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This well-researched book analyses the positioning of EU constitutional law towards economic and social integration by contrasting liberal and socially embedded constitutionalism.
The book draws on a unique content and discourse analysis of all Grand Chamber decisions on substantive EU law since May 2004. It finds the EU’s ‘judicial constitution’ to be more nuanced and more uniform than expected. While the Court of Justice enforces the constitution of integration, it favours economic freedoms under mainly liberal paradigms, but socially embeds constitutionalism in citizenship cases. The ‘judicial constitution’ contrasts with EU Treaties after the Treaty of Lisbon in that their new value base enhances European social integration. However, the Treaties too seem contradictory in that they do not expand the EU’s competence regime accordingly. In the light of these contradictions, Dagmar Schiek proposes a ‘constitution of social governance’: the Court and EU institutions should encourage steps towards social integration at EU level to be taken by transnational societal actors, rather than condemn their relevant activity.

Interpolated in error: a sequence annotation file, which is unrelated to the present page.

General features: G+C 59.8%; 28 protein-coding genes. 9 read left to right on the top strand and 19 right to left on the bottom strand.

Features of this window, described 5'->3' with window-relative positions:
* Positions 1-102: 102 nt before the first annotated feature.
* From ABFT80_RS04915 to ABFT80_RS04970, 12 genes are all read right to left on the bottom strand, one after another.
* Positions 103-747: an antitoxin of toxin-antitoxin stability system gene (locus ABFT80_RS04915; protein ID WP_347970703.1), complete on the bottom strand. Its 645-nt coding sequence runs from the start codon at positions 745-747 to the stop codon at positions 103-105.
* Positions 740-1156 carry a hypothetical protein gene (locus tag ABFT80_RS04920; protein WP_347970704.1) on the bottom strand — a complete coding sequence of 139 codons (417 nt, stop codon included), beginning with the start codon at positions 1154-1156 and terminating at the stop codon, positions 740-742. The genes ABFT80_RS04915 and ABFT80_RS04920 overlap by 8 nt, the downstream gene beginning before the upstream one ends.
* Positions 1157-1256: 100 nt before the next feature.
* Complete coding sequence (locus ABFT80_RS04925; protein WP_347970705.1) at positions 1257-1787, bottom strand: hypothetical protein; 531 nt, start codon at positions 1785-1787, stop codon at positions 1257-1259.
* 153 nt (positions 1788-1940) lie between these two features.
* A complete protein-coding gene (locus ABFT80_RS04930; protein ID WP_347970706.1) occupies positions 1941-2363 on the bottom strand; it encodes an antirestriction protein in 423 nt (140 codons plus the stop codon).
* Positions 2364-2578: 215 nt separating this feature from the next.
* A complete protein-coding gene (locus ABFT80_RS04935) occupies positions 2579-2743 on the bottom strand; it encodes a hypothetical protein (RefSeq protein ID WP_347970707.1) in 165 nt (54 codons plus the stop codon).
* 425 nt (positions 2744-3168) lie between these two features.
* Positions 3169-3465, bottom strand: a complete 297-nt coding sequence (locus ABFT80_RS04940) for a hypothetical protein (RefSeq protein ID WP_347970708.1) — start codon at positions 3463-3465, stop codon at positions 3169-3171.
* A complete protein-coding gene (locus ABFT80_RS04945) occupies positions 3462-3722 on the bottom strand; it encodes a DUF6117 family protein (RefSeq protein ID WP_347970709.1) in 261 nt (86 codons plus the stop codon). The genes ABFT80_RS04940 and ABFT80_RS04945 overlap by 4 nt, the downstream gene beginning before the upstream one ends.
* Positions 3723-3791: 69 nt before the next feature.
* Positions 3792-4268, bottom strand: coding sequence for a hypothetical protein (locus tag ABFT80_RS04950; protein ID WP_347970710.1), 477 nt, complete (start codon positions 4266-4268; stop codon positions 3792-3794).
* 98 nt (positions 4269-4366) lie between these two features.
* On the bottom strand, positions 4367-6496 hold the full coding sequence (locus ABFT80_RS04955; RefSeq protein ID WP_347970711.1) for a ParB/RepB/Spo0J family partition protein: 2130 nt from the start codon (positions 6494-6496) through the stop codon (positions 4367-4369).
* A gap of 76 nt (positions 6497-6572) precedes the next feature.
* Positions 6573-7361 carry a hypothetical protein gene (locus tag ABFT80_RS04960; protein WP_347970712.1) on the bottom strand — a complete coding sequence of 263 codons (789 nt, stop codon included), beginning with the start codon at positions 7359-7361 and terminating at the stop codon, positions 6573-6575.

Economic and Social Integration will appeal to academics and postgraduate students in EU law, EU politics, European sociology, international relations, international law, labour law, and welfare state theory. Undergraduate students in labour law, policy advisors on EU social policy and welfare state, government departments and EU Commission departments will also find much to interest them in this book.